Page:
Taiwan, which opened in 1991, was one of the first Chinese restaurants in Budapest to serve unadultered Chinese food and nearly three decades hence it's still going strong. Since most customers here are Hungarians, the dishes are slightly adjusted to local tastes but not distractingly so.
Taiwan's menu covers many parts of China, but their claim-to-fame is the Peking duck (€30), which, depending on your appetite, can feed anywhere from two to three people. Following the Chinese custom, a waiter carves the bird table-side, pairing it with sides of fresh cucumbers, scallions, and hoisin sauce. All you need to do is wrap them into a mini pancake and enjoy the feast. For a post-meal snack, ask your server to have the duck bones, with precious bites of meats still attached to them, be deep-fried in a light batter (it's free of charge). Apart from the duck, the dim sums are also reliably good and I enjoyed the simple and flavorful hot and sour soup, which is a far cry from those served in downtown takeouts.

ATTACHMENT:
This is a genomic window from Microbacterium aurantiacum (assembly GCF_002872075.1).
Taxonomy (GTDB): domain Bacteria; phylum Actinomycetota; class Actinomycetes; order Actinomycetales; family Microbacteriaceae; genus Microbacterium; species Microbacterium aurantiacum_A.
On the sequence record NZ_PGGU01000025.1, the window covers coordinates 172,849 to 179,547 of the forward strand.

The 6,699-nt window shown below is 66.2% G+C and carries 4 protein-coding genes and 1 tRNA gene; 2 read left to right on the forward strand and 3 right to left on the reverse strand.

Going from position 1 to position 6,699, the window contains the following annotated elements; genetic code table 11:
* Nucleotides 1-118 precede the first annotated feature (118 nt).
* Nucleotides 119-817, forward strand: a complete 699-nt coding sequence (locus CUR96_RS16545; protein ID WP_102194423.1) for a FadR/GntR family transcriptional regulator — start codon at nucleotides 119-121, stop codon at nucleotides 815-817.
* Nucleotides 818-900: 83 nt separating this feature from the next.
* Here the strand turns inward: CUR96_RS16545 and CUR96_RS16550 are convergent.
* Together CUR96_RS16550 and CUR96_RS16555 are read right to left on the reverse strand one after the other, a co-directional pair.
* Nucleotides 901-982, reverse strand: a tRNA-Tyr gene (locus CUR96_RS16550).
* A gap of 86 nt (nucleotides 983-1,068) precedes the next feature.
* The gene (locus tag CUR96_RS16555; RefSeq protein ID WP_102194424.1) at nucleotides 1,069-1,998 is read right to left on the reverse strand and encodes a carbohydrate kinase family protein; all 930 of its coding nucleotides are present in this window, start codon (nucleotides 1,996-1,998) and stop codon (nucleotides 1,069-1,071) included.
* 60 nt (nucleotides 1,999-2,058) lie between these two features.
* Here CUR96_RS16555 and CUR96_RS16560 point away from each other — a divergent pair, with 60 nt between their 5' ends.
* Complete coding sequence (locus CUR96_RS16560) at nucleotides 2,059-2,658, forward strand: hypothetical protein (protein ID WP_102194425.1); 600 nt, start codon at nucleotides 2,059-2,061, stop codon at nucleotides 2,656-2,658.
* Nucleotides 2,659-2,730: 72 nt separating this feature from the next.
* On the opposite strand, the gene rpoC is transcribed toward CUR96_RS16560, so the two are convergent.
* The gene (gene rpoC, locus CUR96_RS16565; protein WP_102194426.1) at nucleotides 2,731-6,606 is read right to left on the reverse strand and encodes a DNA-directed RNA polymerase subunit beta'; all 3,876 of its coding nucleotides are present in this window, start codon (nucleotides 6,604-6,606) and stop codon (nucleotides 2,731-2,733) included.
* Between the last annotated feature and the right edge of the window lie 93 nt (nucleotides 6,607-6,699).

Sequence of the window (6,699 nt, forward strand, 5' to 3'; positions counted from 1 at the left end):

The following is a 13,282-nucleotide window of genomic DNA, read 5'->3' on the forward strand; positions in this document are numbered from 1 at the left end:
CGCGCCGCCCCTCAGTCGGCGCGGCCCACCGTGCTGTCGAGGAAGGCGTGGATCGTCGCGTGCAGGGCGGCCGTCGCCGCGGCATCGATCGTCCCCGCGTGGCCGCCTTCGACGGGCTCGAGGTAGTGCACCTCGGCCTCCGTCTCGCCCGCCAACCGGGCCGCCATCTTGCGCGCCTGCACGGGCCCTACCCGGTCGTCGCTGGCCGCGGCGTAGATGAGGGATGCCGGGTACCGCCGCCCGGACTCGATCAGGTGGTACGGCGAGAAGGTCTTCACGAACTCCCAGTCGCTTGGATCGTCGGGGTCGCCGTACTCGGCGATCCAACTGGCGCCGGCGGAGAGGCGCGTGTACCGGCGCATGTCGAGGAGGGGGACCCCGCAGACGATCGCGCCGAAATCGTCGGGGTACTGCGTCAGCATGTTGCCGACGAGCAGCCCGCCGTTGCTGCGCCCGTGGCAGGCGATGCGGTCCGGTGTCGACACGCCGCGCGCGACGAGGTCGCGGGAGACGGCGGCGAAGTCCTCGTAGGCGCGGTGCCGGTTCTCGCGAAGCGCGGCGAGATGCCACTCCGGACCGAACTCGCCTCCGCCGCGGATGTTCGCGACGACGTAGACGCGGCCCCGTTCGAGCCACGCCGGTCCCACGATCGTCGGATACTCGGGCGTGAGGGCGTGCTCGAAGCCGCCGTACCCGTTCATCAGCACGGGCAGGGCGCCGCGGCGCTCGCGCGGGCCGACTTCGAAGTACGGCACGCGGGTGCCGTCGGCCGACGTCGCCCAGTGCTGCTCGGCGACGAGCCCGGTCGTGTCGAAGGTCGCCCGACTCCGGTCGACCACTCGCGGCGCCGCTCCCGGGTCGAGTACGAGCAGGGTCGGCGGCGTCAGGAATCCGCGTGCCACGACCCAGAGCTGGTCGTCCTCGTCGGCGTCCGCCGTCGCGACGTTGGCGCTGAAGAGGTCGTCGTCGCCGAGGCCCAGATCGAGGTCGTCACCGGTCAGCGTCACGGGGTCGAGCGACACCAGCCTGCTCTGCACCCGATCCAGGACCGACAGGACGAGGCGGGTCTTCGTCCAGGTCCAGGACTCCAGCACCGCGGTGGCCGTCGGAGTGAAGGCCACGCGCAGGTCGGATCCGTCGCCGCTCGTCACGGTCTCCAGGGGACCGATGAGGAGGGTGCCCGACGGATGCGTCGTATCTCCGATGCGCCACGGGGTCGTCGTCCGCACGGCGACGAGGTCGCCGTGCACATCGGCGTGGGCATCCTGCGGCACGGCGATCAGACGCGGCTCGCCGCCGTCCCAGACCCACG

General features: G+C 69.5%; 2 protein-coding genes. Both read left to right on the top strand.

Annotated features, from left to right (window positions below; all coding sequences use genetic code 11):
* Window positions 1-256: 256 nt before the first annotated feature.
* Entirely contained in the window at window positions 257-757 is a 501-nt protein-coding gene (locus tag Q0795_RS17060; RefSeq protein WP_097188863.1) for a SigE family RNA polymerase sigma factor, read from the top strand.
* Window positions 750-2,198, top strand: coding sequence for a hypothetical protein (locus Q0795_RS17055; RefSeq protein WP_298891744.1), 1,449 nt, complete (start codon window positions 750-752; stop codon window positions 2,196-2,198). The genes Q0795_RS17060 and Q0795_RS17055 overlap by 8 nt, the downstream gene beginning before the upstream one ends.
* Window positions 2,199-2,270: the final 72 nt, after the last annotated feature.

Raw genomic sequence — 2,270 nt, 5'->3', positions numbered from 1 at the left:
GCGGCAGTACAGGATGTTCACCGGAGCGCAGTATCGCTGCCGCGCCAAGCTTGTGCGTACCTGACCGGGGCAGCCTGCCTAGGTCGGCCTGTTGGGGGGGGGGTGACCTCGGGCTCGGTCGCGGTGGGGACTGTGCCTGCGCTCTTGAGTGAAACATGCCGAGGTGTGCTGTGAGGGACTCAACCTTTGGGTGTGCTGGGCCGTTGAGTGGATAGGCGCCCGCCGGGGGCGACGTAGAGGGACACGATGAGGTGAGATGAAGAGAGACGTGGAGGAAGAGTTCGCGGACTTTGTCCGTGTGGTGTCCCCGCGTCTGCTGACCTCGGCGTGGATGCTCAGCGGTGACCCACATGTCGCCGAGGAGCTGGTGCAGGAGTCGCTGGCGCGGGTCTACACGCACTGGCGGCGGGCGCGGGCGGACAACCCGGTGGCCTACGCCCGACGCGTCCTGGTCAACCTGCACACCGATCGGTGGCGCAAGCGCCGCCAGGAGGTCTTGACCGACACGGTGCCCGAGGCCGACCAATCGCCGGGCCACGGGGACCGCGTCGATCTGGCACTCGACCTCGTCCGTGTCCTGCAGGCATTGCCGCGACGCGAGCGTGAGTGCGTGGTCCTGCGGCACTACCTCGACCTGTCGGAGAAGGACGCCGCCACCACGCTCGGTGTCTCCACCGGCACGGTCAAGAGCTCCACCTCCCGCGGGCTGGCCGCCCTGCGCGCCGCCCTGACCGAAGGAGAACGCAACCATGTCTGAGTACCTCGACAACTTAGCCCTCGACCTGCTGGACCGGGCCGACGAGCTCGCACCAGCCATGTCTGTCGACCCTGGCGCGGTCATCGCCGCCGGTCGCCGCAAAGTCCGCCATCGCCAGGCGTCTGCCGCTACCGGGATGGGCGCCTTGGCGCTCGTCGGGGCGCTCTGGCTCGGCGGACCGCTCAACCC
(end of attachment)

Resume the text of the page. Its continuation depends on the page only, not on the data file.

To remain unbiased, I visit all places incognito and pay for my own meals and drinks. I never accept money in exchange for coverage. But this means I must rely on readers to support my work. If you're enjoying this article, please consider making a one-time payment (PayPal, Venmo) or becoming an Offbeat Patron.